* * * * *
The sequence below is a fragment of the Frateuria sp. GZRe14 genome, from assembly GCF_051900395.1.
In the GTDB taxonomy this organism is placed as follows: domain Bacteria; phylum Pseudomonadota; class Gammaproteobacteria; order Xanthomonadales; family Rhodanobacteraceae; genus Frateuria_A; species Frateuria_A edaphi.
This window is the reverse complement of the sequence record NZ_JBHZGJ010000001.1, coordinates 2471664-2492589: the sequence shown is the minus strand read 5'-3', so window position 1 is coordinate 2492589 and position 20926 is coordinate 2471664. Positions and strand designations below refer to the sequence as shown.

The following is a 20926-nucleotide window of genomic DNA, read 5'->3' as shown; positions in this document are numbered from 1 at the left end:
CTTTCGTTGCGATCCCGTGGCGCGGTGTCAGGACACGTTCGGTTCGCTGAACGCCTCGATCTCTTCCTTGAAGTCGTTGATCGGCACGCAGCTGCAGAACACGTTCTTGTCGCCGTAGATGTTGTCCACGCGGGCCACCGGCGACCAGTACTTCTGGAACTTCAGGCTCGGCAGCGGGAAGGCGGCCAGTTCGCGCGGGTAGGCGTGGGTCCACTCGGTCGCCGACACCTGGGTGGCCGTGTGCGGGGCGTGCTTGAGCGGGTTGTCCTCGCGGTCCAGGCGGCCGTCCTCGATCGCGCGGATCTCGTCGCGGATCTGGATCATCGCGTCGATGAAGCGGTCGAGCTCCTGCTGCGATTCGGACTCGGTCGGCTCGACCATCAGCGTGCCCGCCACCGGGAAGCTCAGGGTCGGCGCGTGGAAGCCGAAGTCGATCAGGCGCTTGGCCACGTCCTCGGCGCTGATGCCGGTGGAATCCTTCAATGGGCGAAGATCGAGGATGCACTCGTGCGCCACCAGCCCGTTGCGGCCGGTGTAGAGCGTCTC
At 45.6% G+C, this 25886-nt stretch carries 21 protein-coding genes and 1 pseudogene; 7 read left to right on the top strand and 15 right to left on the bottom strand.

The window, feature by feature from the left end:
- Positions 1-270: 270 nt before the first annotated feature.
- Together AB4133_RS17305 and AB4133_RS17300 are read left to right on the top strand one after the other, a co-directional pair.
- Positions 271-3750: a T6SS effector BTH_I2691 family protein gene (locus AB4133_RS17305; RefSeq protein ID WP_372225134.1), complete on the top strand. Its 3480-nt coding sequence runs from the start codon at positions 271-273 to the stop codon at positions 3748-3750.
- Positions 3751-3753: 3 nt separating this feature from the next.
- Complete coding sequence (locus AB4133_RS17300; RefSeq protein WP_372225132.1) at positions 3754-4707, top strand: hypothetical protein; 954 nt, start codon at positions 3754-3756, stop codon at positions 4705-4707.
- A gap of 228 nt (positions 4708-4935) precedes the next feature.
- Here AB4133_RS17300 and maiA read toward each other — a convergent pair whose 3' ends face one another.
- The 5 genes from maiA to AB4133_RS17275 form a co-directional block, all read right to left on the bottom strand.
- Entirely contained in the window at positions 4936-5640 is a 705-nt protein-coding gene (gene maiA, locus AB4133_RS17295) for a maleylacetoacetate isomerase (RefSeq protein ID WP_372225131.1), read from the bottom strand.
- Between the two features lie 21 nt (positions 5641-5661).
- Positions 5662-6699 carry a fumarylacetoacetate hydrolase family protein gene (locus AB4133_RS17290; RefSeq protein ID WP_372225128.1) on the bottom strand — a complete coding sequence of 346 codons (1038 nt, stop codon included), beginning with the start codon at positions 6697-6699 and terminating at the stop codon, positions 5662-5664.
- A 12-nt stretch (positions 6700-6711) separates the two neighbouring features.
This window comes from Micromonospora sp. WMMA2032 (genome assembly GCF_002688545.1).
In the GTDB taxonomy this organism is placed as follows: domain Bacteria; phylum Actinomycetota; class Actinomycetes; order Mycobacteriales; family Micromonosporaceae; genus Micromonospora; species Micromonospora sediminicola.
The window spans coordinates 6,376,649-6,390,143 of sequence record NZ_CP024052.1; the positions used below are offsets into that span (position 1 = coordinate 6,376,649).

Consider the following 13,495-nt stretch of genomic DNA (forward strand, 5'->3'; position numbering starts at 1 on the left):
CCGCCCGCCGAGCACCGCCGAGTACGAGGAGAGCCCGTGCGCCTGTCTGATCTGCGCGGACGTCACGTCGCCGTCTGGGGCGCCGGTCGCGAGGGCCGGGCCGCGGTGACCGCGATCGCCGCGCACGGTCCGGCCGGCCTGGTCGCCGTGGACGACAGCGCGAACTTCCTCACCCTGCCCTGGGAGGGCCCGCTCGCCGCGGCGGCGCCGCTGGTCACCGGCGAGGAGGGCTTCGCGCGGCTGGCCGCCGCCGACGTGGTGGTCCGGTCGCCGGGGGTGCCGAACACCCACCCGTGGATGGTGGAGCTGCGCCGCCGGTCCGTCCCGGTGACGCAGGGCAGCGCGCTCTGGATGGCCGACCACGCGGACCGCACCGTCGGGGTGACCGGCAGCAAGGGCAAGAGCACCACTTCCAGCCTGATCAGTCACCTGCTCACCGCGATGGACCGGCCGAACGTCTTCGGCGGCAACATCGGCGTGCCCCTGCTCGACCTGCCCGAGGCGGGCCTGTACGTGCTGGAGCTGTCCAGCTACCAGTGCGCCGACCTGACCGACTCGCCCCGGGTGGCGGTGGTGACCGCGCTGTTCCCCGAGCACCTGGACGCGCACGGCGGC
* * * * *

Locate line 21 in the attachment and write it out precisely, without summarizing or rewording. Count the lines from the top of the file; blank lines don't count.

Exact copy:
In the GTDB taxonomy this organism is placed as follows: domain Bacteria; phylum Actinomycetota; class Actinomycetes; order Mycobacteriales; family Micromonosporaceae; genus Micromonospora; species Micromonospora sediminicola.